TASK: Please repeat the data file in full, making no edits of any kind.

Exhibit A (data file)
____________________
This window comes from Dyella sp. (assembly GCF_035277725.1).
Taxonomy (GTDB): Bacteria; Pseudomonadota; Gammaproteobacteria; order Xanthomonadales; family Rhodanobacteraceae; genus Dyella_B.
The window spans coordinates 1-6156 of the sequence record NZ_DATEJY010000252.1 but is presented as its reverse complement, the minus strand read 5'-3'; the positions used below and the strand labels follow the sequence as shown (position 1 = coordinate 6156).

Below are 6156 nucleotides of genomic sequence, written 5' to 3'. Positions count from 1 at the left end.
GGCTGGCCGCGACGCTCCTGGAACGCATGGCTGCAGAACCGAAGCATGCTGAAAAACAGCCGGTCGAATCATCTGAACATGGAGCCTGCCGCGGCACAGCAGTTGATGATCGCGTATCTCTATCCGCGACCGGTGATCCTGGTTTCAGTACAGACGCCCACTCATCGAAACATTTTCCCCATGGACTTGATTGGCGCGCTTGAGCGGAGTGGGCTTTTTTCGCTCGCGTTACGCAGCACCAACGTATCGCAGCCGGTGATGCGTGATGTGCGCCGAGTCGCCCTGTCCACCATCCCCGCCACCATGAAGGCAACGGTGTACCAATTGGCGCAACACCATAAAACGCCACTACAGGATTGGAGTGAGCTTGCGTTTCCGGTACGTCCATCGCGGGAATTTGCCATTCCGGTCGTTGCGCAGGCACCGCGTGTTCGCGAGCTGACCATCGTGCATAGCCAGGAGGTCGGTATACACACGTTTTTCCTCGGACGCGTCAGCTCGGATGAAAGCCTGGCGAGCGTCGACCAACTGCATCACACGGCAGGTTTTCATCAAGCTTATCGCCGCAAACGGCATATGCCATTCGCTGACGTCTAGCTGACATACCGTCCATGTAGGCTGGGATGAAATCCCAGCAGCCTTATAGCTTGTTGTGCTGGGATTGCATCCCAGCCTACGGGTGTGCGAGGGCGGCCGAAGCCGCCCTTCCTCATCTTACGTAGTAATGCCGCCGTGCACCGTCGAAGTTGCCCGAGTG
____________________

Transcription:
This window comes from Dyella sp. (assembly GCF_035277725.1).
Taxonomy (GTDB): Bacteria; Pseudomonadota; Gammaproteobacteria; order Xanthomonadales; family Rhodanobacteraceae; genus Dyella_B.
The window spans coordinates 1-6156 of the sequence record NZ_DATEJY010000252.1 but is presented as its reverse complement, the minus strand read 5'-3'; the positions used below and the strand labels follow the sequence as shown (position 1 = coordinate 6156).

Below are 6156 nucleotides of genomic sequence, written 5' to 3'. Positions count from 1 at the left end.
GGCTGGCCGCGACGCTCCTGGAACGCATGGCTGCAGAACCGAAGCATGCTGAAAAACAGCCGGTCGAATCATCTGAACATGGAGCCTGCCGCGGCACAGCAGTTGATGATCGCGTATCTCTATCCGCGACCGGTGATCCTGGTTTCAGTACAGACGCCCACTCATCGAAACATTTTCCCCATGGACTTGATTGGCGCGCTTGAGCGGAGTGGGCTTTTTTCGCTCGCGTTACGCAGCACCAACGTATCGCAGCCGGTGATGCGTGATGTGCGCCGAGTCGCCCTGTCCACCATCCCCGCCACCATGAAGGCAACGGTGTACCAATTGGCGCAACACCATAAAACGCCACTACAGGATTGGAGTGAGCTTGCGTTTCCGGTACGTCCATCGCGGGAATTTGCCATTCCGGTCGTTGCGCAGGCACCGCGTGTTCGCGAGCTGACCATCGTGCATAGCCAGGAGGTCGGTATACACACGTTTTTCCTCGGACGCGTCAGCTCGGATGAAAGCCTGGCGAGCGTCGACCAACTGCATCACACGGCAGGTTTTCATCAAGCTTATCGCCGCAAACGGCATATGCCATTCGCTGACGTCTAGCTGACATACCGTCCATGTAGGCTGGGATGAAATCCCAGCAGCCTTATAGCTTGTTGTGCTGGGATTGCATCCCAGCCTACGGGTGTGCGAGGGCGGCCGAAGCCGCCCTTCCTCATCTTACGTAGTAATGCCGCCGTGCACCGTCGAAGTTGCCCGAGTG